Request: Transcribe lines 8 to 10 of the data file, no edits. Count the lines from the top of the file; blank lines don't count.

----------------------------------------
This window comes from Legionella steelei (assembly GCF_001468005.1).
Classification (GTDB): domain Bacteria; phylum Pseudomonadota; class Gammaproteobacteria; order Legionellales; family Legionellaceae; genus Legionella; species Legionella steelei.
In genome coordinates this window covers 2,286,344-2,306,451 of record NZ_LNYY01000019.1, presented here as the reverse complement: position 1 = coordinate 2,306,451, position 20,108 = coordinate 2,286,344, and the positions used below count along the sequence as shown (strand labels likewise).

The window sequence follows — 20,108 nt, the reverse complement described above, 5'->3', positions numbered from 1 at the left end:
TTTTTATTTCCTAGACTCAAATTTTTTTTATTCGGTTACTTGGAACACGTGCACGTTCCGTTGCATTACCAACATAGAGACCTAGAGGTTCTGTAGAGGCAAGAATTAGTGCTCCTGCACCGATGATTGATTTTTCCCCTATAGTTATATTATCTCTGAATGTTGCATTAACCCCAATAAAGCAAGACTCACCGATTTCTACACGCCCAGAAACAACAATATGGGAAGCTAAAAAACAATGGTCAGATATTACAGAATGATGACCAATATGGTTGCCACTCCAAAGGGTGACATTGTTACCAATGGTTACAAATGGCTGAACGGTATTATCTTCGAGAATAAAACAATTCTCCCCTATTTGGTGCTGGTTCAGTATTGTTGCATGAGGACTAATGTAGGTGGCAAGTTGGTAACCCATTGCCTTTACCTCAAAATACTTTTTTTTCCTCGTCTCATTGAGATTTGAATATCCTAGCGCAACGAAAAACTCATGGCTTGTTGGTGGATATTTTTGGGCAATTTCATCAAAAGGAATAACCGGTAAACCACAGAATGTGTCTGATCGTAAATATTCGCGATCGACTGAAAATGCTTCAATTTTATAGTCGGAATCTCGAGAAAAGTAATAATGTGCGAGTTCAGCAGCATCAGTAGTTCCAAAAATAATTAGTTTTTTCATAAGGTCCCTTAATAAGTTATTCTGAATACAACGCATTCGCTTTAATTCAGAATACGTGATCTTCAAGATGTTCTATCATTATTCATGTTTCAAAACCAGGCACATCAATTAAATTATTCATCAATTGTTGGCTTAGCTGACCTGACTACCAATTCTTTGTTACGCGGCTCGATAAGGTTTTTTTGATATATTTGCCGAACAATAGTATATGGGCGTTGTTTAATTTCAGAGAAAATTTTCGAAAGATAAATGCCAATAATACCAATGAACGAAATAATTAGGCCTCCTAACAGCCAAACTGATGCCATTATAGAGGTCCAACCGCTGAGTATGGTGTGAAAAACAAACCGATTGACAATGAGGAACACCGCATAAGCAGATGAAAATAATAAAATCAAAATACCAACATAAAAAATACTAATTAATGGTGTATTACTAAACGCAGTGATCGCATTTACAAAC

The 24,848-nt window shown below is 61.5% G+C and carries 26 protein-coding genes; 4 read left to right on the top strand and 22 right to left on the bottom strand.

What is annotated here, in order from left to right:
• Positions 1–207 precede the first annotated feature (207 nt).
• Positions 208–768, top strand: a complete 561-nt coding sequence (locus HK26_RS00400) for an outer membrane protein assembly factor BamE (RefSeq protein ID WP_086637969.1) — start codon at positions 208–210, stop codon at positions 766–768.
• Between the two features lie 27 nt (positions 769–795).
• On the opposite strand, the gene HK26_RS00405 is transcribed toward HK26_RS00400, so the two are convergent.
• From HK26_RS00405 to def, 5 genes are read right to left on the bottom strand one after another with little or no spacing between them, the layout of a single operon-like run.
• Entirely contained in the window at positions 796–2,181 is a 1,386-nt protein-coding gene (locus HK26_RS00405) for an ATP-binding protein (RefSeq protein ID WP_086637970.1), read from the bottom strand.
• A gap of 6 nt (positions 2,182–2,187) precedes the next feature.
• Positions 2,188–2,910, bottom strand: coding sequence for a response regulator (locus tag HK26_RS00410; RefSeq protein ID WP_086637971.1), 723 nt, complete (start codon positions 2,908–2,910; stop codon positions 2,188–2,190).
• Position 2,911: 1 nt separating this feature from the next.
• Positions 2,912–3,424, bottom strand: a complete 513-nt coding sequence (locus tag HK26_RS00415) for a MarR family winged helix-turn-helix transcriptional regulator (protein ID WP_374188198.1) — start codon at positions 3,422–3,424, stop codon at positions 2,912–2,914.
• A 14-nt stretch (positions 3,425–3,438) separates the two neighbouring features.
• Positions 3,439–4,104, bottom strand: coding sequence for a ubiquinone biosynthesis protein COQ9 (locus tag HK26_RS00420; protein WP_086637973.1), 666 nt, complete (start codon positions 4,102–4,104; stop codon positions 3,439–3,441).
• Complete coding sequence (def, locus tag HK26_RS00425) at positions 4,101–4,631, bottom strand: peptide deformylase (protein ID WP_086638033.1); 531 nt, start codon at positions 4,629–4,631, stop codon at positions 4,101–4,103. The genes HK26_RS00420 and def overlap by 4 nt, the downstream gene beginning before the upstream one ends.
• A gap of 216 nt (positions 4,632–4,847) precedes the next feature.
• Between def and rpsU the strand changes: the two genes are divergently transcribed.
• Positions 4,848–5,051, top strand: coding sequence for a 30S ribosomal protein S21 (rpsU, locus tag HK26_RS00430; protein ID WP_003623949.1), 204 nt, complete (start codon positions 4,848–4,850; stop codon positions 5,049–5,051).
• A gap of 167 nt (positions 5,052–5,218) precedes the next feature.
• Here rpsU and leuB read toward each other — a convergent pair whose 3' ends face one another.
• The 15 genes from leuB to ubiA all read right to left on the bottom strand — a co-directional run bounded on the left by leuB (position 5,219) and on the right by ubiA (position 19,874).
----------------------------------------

• Positions 1–207 precede the first annotated feature (207 nt).
• Positions 208–768, top strand: a complete 561-nt coding sequence (locus HK26_RS00400) for an outer membrane protein assembly factor BamE (RefSeq protein ID WP_086637969.1) — start codon at positions 208–210, stop codon at positions 766–768.
• Between the two features lie 27 nt (positions 769–795).